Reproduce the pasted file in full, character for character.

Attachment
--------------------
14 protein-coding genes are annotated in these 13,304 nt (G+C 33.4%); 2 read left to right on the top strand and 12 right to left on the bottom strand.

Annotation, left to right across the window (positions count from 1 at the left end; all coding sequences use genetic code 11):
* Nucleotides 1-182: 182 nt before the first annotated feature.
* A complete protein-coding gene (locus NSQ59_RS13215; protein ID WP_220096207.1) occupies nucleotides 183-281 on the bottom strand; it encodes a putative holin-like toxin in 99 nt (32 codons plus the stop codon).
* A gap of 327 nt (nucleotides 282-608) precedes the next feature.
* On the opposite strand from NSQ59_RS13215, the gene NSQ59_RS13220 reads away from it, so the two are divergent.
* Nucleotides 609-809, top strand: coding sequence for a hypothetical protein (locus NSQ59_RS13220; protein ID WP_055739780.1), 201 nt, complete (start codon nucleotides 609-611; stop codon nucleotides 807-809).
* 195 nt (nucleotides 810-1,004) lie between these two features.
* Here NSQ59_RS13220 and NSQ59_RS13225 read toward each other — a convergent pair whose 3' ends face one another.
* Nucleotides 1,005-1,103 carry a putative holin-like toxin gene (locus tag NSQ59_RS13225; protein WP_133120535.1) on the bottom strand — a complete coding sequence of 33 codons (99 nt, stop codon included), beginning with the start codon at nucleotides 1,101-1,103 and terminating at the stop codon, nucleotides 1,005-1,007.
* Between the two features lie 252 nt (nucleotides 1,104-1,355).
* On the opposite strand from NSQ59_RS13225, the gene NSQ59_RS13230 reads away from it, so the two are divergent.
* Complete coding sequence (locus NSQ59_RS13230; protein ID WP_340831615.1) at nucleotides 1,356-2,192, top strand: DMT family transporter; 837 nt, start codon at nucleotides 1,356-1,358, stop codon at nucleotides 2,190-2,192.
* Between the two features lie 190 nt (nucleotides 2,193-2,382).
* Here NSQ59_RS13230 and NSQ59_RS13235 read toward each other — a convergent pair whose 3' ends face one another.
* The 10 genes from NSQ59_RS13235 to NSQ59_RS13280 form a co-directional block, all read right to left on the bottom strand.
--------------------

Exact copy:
14 protein-coding genes are annotated in these 13,304 nt (G+C 33.4%); 2 read left to right on the top strand and 12 right to left on the bottom strand.

Annotation, left to right across the window (positions count from 1 at the left end; all coding sequences use genetic code 11):
* Nucleotides 1-182: 182 nt before the first annotated feature.
* A complete protein-coding gene (locus NSQ59_RS13215; protein ID WP_220096207.1) occupies nucleotides 183-281 on the bottom strand; it encodes a putative holin-like toxin in 99 nt (32 codons plus the stop codon).
* A gap of 327 nt (nucleotides 282-608) precedes the next feature.
* On the opposite strand from NSQ59_RS13215, the gene NSQ59_RS13220 reads away from it, so the two are divergent.
* Nucleotides 609-809, top strand: coding sequence for a hypothetical protein (locus NSQ59_RS13220; protein ID WP_055739780.1), 201 nt, complete (start codon nucleotides 609-611; stop codon nucleotides 807-809).
* 195 nt (nucleotides 810-1,004) lie between these two features.
* Here NSQ59_RS13220 and NSQ59_RS13225 read toward each other — a convergent pair whose 3' ends face one another.
* Nucleotides 1,005-1,103 carry a putative holin-like toxin gene (locus tag NSQ59_RS13225; protein WP_133120535.1) on the bottom strand — a complete coding sequence of 33 codons (99 nt, stop codon included), beginning with the start codon at nucleotides 1,101-1,103 and terminating at the stop codon, nucleotides 1,005-1,007.
* Between the two features lie 252 nt (nucleotides 1,104-1,355).
* On the opposite strand from NSQ59_RS13225, the gene NSQ59_RS13230 reads away from it, so the two are divergent.
* Complete coding sequence (locus NSQ59_RS13230; protein ID WP_340831615.1) at nucleotides 1,356-2,192, top strand: DMT family transporter; 837 nt, start codon at nucleotides 1,356-1,358, stop codon at nucleotides 2,190-2,192.
* Between the two features lie 190 nt (nucleotides 2,193-2,382).
* Here NSQ59_RS13230 and NSQ59_RS13235 read toward each other — a convergent pair whose 3' ends face one another.
* The 10 genes from NSQ59_RS13235 to NSQ59_RS13280 form a co-directional block, all read right to left on the bottom strand.